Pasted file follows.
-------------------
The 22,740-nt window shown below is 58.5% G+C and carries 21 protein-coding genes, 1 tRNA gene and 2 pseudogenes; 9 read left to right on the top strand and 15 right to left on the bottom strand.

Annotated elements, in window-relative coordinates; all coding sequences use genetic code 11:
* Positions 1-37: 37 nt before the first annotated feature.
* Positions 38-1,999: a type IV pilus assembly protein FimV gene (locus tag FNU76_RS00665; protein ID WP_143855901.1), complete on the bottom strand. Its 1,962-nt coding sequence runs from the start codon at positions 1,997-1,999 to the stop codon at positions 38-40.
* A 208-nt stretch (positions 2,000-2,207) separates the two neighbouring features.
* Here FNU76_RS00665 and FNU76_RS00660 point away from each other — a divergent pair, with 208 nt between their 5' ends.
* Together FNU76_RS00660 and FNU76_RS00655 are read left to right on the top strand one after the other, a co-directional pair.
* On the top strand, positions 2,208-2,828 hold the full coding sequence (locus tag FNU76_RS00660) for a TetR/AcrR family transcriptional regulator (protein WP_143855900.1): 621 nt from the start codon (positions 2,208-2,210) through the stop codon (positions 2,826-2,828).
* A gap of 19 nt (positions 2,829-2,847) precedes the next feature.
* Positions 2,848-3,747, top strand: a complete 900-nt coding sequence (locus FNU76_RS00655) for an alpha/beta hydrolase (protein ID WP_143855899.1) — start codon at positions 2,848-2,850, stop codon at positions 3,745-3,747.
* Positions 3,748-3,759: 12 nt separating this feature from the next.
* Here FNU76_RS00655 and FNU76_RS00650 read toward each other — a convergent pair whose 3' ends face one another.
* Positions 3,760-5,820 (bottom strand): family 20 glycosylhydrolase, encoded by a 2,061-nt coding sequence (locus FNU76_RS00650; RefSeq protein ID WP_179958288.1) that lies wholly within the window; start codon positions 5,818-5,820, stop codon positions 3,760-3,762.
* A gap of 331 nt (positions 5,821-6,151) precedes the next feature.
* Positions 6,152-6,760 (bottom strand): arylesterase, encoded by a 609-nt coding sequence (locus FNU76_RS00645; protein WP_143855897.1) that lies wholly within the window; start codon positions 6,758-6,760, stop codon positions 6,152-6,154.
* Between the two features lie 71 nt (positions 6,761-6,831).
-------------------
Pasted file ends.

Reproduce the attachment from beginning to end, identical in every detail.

The 22,740-nt window shown below is 58.5% G+C and carries 21 protein-coding genes, 1 tRNA gene and 2 pseudogenes; 9 read left to right on the top strand and 15 right to left on the bottom strand.

Annotated elements, in window-relative coordinates; all coding sequences use genetic code 11:
* Positions 1-37: 37 nt before the first annotated feature.
* Positions 38-1,999: a type IV pilus assembly protein FimV gene (locus tag FNU76_RS00665; protein ID WP_143855901.1), complete on the bottom strand. Its 1,962-nt coding sequence runs from the start codon at positions 1,997-1,999 to the stop codon at positions 38-40.
* A 208-nt stretch (positions 2,000-2,207) separates the two neighbouring features.
* Here FNU76_RS00665 and FNU76_RS00660 point away from each other — a divergent pair, with 208 nt between their 5' ends.
* Together FNU76_RS00660 and FNU76_RS00655 are read left to right on the top strand one after the other, a co-directional pair.
* On the top strand, positions 2,208-2,828 hold the full coding sequence (locus tag FNU76_RS00660) for a TetR/AcrR family transcriptional regulator (protein WP_143855900.1): 621 nt from the start codon (positions 2,208-2,210) through the stop codon (positions 2,826-2,828).
* A gap of 19 nt (positions 2,829-2,847) precedes the next feature.
* Positions 2,848-3,747, top strand: a complete 900-nt coding sequence (locus FNU76_RS00655) for an alpha/beta hydrolase (protein ID WP_143855899.1) — start codon at positions 2,848-2,850, stop codon at positions 3,745-3,747.
* Positions 3,748-3,759: 12 nt separating this feature from the next.
* Here FNU76_RS00655 and FNU76_RS00650 read toward each other — a convergent pair whose 3' ends face one another.
* Positions 3,760-5,820 (bottom strand): family 20 glycosylhydrolase, encoded by a 2,061-nt coding sequence (locus FNU76_RS00650; RefSeq protein ID WP_179958288.1) that lies wholly within the window; start codon positions 5,818-5,820, stop codon positions 3,760-3,762.
* A gap of 331 nt (positions 5,821-6,151) precedes the next feature.
* Positions 6,152-6,760 (bottom strand): arylesterase, encoded by a 609-nt coding sequence (locus FNU76_RS00645; protein WP_143855897.1) that lies wholly within the window; start codon positions 6,758-6,760, stop codon positions 6,152-6,154.
* Between the two features lie 71 nt (positions 6,761-6,831).